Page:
Twitter has updated its rules against hateful conduct to prohibit tweets that "dehumanize" others on the basis of age, disability, or disease. The social network last updated the guidelines in 2019 to include any language that dehumanizes on the basis of religion.
The purpose of the hateful conduct guidelines is to address tweets that have the potential to incite real-world violence. For instance, a tweet that reads, "[Religious group] should be exterminated" could unquestionably lead to dangerous outcomes if read by the wrong person. The company has been slowly growing its list of protected groups rather than altogether banning attacks on any group of people.
What Twitter is clamping down on — Twitter in a blog post offered a couple of examples of tweets that would now violate its rules under today's change. Tweeting something like, "All millennials are leeches," for instance, will no longer fly. According to the company, any such tweets that were created before today's update can be retroactively removed but Twitter won't suspend the violating accounts.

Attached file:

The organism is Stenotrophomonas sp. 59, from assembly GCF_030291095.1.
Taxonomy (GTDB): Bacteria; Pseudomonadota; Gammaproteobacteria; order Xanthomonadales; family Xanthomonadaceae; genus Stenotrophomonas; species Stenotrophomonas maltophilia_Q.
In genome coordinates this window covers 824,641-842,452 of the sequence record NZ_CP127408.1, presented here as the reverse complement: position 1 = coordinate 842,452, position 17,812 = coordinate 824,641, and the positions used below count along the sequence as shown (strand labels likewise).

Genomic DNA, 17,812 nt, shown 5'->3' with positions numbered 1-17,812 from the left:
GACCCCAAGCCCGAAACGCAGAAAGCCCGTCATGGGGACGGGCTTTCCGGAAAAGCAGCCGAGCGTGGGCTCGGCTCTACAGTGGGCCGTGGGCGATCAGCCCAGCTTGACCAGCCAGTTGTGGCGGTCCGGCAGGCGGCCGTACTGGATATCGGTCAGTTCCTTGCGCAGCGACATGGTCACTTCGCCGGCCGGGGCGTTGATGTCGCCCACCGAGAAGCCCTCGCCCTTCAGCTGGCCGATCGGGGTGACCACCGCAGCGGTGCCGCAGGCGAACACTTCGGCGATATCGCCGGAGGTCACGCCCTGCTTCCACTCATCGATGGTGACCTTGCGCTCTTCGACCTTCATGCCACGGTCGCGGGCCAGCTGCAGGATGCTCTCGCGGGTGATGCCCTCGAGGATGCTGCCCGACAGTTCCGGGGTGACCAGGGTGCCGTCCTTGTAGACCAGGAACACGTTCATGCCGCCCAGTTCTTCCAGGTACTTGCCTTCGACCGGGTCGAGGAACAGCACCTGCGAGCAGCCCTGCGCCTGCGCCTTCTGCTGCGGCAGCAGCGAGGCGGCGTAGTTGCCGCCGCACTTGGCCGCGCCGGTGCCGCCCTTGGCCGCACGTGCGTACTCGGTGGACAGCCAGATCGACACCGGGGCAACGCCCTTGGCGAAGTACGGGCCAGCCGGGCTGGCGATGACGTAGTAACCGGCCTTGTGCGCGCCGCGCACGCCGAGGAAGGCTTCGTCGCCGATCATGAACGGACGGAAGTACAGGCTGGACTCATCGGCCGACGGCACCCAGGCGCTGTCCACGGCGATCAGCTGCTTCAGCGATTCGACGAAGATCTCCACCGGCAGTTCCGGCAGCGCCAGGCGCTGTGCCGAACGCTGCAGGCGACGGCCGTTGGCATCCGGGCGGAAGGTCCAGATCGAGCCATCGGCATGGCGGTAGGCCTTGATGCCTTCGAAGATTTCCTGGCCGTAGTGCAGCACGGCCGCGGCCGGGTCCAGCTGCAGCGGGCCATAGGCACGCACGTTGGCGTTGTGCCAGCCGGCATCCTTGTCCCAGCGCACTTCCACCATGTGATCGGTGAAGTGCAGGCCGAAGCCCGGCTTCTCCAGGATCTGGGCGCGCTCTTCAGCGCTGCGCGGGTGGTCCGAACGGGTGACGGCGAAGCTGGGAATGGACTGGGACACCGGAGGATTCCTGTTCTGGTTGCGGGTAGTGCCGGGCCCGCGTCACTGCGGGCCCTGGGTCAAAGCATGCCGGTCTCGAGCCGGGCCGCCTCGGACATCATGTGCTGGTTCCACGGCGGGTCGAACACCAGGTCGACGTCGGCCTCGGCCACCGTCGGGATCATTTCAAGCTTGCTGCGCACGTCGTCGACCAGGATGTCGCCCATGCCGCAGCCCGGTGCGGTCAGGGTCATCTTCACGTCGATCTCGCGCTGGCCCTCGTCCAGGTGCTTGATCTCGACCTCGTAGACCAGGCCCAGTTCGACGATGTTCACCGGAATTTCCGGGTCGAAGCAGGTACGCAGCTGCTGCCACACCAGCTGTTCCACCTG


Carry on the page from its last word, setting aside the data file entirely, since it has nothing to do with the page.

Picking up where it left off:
Twitter has long been a haven for toxic behavior — Thanks to its nature as a public square where anyone can act with total anonymity. People in the real world generally don't walk around saying the things they do on Twitter because they would get ostracized or, you know, punched in the face. The company has slowly been working towards making the platform a safer place to engage, saying late last year that more than half of all tweets removed for abusive content are caught automatically using AI. That's important because manual reporting still requires users to see the hateful comments being directed at them, and Twitter's human-powered removal process is notoriously flawed.
Today's update does mean, however, that you'll have to be more careful with your boomer disses. Sorry.